> <<I am interested to know what autopomorphies _Avimimus_
> and _Mononykus_ might share, which the latter taxon does not share with
> birds or arctomets. >>
>Very slender, distally tapering fibula, closely appressed to the tibia, for
        I was under the impression that this is pretty much halfway between
the primitive maniraptorforman condition and the derived bird condition. Am
I in error?

>one. _Mononykus_ can't be a bird because, like _Avimimus_, it doesn't have an
>avian metatarsus; it has an arctometatarsalian metatarsus.
        As do the non-arctomet elmisaurids. Indeed, there seems to be a
tendancy in all coelurosaurs towads a compressed MT III, and in at least two
groups, towards a more slender metatarsus.

>And a well developed tail with elongate chevrons.
        Quel horror, a theropod with a tail! As I recall, archaey has
chevrons too, does he not? Elongate chevrons may be apomorphic/reversed,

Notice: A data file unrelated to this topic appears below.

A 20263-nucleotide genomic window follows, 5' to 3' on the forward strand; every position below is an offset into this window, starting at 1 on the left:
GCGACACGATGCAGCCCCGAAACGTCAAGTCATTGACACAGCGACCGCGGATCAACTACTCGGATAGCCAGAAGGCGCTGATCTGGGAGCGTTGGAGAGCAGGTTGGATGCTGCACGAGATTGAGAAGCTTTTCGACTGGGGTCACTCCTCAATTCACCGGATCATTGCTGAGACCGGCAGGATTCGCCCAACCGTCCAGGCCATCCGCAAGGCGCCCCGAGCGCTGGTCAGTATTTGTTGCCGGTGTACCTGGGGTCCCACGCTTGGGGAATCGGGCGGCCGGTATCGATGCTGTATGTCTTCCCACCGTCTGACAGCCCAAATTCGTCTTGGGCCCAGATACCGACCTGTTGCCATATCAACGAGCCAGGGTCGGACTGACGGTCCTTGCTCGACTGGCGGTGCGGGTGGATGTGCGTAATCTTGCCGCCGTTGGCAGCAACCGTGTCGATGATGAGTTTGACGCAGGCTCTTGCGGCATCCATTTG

well developed tail ditto. Recall that it is only *shared*derived*
characters which elucidate phylogeny.

>So the slender fibula becomes a potential synapomorphy of _Mononykus_ and
>_Avimimus_. There may be others, particularly among the femoral
trochanters, >but I haven't finished looking at the literature.
        I'm still not sure about alvarezsaurids, and I haven't seen the
recent work. However, several workers I respect seem to believe they are
(all) birds, and no one has come up with an alternate explanation which I
can completely believe. As for _Avimimus_, well, I still like Bucholtz's
[sic?] idea, myself...

        Nice to talk to you again, George.  :)
    Jonathan R. Wagner, Dept. of Geosciences, TTU, Lubbock, TX 79409-1053
               "Not the One..." -- Zathras (not Zathras)